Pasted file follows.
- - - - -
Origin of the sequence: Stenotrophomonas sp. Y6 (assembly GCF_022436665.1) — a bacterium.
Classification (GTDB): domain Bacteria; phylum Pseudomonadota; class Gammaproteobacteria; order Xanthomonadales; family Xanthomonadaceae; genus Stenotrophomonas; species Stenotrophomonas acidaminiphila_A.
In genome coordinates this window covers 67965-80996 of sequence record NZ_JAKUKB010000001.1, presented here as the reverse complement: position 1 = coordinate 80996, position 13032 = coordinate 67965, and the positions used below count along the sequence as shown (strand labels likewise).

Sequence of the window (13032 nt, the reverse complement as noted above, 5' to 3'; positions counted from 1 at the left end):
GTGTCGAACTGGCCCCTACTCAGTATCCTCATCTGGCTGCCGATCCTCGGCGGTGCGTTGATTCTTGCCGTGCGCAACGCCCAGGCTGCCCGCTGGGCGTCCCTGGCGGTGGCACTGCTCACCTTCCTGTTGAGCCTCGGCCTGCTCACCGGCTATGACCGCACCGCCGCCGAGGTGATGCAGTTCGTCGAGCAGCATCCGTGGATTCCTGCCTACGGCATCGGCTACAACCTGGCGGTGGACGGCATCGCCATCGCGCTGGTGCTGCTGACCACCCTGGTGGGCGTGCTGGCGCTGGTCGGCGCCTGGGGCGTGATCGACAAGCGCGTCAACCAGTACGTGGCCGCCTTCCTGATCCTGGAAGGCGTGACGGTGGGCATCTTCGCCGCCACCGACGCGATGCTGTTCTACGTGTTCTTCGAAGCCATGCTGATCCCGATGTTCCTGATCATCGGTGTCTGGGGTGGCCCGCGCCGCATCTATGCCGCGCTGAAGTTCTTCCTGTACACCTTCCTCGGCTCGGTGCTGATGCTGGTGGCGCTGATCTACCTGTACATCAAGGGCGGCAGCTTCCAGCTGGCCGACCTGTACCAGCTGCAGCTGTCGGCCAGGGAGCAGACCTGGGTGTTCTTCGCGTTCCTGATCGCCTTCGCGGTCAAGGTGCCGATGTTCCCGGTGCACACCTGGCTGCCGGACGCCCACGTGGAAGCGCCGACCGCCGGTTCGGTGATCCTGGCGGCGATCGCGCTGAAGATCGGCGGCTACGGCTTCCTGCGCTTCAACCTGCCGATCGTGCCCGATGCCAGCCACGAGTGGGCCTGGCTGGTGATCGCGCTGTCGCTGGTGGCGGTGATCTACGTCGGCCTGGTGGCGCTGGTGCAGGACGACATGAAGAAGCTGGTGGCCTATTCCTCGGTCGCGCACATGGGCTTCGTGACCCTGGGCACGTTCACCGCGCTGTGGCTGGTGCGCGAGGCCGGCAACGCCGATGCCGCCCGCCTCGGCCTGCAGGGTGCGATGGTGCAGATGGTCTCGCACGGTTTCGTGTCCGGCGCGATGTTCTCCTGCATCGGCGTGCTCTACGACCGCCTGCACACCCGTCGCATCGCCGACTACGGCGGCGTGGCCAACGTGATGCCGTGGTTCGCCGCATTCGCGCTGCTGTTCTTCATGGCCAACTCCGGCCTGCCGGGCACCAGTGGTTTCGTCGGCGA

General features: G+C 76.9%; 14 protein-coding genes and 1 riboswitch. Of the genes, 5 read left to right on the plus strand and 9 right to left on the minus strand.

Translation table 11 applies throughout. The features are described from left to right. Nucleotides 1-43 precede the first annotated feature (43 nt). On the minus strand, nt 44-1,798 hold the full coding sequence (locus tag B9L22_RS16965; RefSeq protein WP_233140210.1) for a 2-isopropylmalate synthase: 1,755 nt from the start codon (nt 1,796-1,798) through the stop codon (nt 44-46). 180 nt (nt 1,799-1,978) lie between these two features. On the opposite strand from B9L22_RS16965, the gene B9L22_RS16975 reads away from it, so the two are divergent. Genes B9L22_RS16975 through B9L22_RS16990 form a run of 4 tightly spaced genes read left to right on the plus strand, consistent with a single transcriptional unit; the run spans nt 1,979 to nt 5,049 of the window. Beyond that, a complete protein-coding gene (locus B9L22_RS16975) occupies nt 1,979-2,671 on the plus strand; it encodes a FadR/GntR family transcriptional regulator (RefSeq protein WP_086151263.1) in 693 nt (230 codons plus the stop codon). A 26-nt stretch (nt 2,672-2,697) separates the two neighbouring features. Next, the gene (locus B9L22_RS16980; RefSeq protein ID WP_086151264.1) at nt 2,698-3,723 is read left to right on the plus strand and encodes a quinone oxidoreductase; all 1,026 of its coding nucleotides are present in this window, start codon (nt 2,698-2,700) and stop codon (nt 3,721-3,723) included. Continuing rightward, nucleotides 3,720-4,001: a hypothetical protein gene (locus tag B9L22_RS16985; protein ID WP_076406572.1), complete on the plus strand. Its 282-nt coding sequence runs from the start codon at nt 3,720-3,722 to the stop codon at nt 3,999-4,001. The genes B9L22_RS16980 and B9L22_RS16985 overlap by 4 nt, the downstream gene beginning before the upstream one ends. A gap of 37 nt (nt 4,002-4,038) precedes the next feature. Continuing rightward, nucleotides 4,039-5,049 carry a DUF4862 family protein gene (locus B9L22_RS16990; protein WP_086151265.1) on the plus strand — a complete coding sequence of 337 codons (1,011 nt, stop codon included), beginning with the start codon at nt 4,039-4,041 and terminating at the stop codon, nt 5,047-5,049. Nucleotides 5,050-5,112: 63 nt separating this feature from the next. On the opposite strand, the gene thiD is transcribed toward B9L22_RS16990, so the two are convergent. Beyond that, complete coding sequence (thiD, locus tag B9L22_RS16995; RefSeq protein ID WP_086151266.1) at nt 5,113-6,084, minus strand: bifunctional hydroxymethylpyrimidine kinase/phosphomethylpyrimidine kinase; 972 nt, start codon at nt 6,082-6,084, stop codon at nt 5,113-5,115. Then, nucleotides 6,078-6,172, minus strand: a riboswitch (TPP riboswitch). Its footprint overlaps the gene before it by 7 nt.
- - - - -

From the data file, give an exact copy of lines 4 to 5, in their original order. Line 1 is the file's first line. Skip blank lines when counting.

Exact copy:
Sequence of the window (13032 nt, the reverse complement as noted above, 5' to 3'; positions counted from 1 at the left end):
GTGTCGAACTGGCCCCTACTCAGTATCCTCATCTGGCTGCCGATCCTCGGCGGTGCGTTGATTCTTGCCGTGCGCAACGCCCAGGCTGCCCGCTGGGCGTCCCTGGCGGTGGCACTGCTCACCTTCCTGTTGAGCCTCGGCCTGCTCACCGGCTATGACCGCACCGCCGCCGAGGTGATGCAGTTCGTCGAGCAGCATCCGTGGATTCCTGCCTACGGCATCGGCTACAACCTGGCGGTGGACGGCATCGCCATCGCGCTGGTGCTGCTGACCACCCTGGTGGGCGTGCTGGCGCTGGTCGGCGCCTGGGGCGTGATCGACAAGCGCGTCAACCAGTACGTGGCCGCCTTCCTGATCCTGGAAGGCGTGACGGTGGGCATCTTCGCCGCCACCGACGCGATGCTGTTCTACGTGTTCTTCGAAGCCATGCTGATCCCGATGTTCCTGATCATCGGTGTCTGGGGTGGCCCGCGCCGCATCTATGCCGCGCTGAAGTTCTTCCTGTACACCTTCCTCGGCTCGGTGCTGATGCTGGTGGCGCTGATCTACCTGTACATCAAGGGCGGCAGCTTCCAGCTGGCCGACCTGTACCAGCTGCAGCTGTCGGCCAGGGAGCAGACCTGGGTGTTCTTCGCGTTCCTGATCGCCTTCGCGGTCAAGGTGCCGATGTTCCCGGTGCACACCTGGCTGCCGGACGCCCACGTGGAAGCGCCGACCGCCGGTTCGGTGATCCTGGCGGCGATCGCGCTGAAGATCGGCGGCTACGGCTTCCTGCGCTTCAACCTGCCGATCGTGCCCGATGCCAGCCACGAGTGGGCCTGGCTGGTGATCGCGCTGTCGCTGGTGGCGGTGATCTACGTCGGCCTGGTGGCGCTGGTGCAGGACGACATGAAGAAGCTGGTGGCCTATTCCTCGGTCGCGCACATGGGCTTCGTGACCCTGGGCACGTTCACCGCGCTGTGGCTGGTGCGCGAGGCCGGCAACGCCGATGCCGCCCGCCTCGGCCTGCAGGGTGCGATGGTGCAGATGGTCTCGCACGGTTTCGTGTCCGGCGCGATGTTCTCCTGCATCGGCGTGCTCTACGACCGCCTGCACACCCGTCGCATCGCCGACTACGGCGGCGTGGCCAACGTGATGCCGTGGTTCGCCGCATTCGCGCTGCTGTTCTTCATGGCCAACTCCGGCCTGCCGGGCACCAGTGGTTTCGTCGGCGA